Studies show synthetic drugs risk bad side-effects
Prescription drugs can kill, natural remedies rarely. It’s one of the important lessons I’ve learned practising medicine. So why risk a prescription drug to lower cholesterol when a natural one is available? This week, how Sytrinol can be a safe, effective, less expensive and natural way to lower blood cholesterol and decrease the risk of heart attack.
Cholesterol-lowering drugs (CLDs) do decrease blood cholesterol and risk of coronary attack. But to question their use is like attacking motherhood and apple pie, even though there are several short and possibly long-term side-effects.
For instance, one major study showed that patients taking CLDs may be exchanging one devil for another. Those taking CLDs had 22 fewer deaths from cardiovascular disease, but this was offset by an increase of 24 deaths from cancer. Hardly a good trade.
Researchers at the University of Denmark reported several years ago that 15 per cent of those over age 50 taking CLDs suffer nerve damage. Dr. Duane Graveline, a superbly conditioned U.S astronaut, developed transient global amnesia while on Lipitor and could not recognize his family. He slowly recovered after stopping this medication. Skeptical NASA physicians then prescribed half the dose and his amnesia returned.
Dr. Annette Draeger, a researcher at the University of Switzerland, took muscle biopsies from 44 patients on CLDs who were complaining of muscle pain. 57 per cent of these biopsies revealed significant muscle damage.
On rare occasions, CLDs can cause rhabdomyolosis, a potentially fatal condition in which large amounts of muscle tissue are destroyed, causing kidney failure. For this reason, some CLDs have been removed from the market.
Another more sinister concern about the long-term use of CLDs is that they decrease blood cholesterol by inhibiting an enzyme required for the production of cholesterol.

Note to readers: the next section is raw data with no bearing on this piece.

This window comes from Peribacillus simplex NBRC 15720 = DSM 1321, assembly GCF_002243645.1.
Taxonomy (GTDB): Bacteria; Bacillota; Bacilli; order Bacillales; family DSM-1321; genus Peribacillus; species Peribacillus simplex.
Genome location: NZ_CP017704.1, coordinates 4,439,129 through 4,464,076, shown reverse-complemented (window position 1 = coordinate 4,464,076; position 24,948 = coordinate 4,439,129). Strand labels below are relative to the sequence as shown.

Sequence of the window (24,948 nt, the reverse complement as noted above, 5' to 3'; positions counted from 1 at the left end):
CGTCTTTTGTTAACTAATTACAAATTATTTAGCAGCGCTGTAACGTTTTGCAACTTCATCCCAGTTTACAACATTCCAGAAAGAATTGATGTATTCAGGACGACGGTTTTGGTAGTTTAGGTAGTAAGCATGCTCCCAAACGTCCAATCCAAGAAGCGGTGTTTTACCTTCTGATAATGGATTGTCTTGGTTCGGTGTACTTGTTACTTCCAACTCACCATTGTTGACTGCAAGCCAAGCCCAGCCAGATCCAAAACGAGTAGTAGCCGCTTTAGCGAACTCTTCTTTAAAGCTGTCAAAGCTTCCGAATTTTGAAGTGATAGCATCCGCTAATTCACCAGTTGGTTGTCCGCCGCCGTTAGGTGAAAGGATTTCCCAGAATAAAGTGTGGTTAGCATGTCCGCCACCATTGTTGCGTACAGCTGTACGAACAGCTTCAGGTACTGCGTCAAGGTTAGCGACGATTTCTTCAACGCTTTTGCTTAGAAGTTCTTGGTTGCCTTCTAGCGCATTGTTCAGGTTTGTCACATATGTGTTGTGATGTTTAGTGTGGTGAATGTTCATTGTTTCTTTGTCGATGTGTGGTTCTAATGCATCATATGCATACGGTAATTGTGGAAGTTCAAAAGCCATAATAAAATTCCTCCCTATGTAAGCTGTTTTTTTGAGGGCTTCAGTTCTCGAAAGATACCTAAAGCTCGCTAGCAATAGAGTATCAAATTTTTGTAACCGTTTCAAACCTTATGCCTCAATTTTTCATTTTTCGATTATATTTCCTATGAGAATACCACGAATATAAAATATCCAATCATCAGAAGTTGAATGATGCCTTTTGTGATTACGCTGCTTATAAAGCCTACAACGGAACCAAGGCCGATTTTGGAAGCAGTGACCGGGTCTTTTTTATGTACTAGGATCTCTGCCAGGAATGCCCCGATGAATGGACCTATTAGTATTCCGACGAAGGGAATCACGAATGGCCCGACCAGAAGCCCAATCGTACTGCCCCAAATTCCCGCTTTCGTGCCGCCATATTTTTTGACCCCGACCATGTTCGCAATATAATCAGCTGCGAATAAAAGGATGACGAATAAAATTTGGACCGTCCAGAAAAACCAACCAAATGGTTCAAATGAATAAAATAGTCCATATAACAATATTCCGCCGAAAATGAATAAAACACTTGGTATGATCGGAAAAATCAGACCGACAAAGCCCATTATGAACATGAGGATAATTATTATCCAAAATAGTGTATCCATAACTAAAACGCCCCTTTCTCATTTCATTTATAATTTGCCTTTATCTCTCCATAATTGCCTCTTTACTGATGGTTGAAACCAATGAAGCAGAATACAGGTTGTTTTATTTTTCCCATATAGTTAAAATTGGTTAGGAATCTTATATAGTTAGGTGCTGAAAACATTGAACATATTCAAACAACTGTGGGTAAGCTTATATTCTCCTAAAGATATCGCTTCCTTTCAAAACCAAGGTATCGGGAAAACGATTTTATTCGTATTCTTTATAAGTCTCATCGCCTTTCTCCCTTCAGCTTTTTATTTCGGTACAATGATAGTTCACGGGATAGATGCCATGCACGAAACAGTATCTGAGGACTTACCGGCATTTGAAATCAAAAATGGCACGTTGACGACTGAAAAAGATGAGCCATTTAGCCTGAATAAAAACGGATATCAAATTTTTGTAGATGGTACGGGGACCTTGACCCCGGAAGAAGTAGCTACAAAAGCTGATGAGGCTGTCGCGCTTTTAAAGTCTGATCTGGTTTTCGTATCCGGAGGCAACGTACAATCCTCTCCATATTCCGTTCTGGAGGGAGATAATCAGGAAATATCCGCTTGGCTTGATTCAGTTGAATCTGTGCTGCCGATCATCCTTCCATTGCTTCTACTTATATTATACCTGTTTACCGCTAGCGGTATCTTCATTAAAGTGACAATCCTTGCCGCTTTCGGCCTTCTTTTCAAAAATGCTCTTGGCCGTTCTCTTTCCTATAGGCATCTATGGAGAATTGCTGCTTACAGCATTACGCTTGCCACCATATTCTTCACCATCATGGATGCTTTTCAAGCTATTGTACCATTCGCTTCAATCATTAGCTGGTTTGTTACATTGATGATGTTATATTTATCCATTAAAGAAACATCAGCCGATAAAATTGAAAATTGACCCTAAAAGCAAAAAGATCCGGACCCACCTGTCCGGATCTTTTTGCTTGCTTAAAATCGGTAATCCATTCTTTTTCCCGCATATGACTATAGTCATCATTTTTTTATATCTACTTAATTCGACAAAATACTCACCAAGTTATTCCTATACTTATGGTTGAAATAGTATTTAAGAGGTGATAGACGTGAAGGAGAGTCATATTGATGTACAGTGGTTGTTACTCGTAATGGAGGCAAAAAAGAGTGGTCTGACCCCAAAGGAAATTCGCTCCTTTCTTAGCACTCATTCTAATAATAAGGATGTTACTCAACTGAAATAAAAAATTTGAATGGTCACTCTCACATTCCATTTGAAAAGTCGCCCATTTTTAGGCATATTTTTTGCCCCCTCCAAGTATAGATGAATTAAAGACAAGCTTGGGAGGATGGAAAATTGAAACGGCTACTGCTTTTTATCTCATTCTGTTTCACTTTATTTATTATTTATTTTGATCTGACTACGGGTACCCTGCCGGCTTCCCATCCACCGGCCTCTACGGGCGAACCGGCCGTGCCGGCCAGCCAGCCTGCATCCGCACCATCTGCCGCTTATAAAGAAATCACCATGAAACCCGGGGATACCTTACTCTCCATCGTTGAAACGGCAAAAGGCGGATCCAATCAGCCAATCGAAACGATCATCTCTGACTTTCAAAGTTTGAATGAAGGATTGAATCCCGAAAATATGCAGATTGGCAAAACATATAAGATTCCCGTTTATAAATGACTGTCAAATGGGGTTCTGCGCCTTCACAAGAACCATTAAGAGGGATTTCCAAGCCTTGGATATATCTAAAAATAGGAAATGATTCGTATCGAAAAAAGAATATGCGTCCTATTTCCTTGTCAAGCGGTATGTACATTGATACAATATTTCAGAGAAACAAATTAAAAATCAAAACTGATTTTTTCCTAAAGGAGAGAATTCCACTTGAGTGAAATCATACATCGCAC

Unfortunately, most doctors do not tell patients that this enzyme is also needed for the manufacture of coenzyme Q10 (Co-Q10). This compound has been labelled the “spark plug of our motors.” It generates energy for the heart’s muscle. And we know what happens when spark plugs fail to function in cars.
Studies show that CLDs can decrease Co-Q10 by as much as 40 per cent. It’s like draining the car’s gas tank. Moreover, the higher the dose of CLD, the more Co-Q10 is removed for the heart’s muscle. A number of authorities believe that by continually robbing the heart of Co-Q10, doctors may be setting the stage for a future epidemic of congestive heart failure.
The blunt fact is that consumption of CLDs is not like swallowing M & M candy. They are powerful drugs. For these reasons, I believe it’s good sense for doctors to at least consider natural remedies to lower blood cholesterol. Sytrinol consists of citrus and palm fruit extract that contains polymethoxylated flavones (PMFs) and tocotrienols.
Multiple studies show Sytrinol decreases total cholesterol by 30 per cent, low-density lipoprotein (LDL), the bad cholesterol, by 27 per cent and triglycerides by 34 per cent. In addition, high-density lipoprotein (HDL), the good cholesterol increases four per cent.
Sytrinol works by decreasing the oxidation of the bad cholesterol, a factor in plaque formation and narrowing coronary arteries. Sytrinol also decreases inflammation of arteries, which is believed to be associated with increased risk of coronary attack. And by lubricating platelets, the small blood particles responsible for bloodclot formation, there’s less chance of one forming in coronary arteries.
The dose of Sytrinol is 300 milligrams once a day and is well tolerated, with no reported complications, even when 50 times the regular dose is prescribed. Sytrinol is available at most health food stores.
This column does not intend that patients should toss away CLDs. Rather, it’s meant to report a natural alternative for lowering blood cholesterol. Patients must not act as their own doctor, but they should be informed about medical matters. So I suggest that readers look at the website www.sytrinol.net. See the website www.docgiff.com for more information about cholesterol. For comments, email@example.com
Republished from the Winnipeg Free Press print edition March 18, 2011 By: W. Gifford-Jones MD / The Doctor Game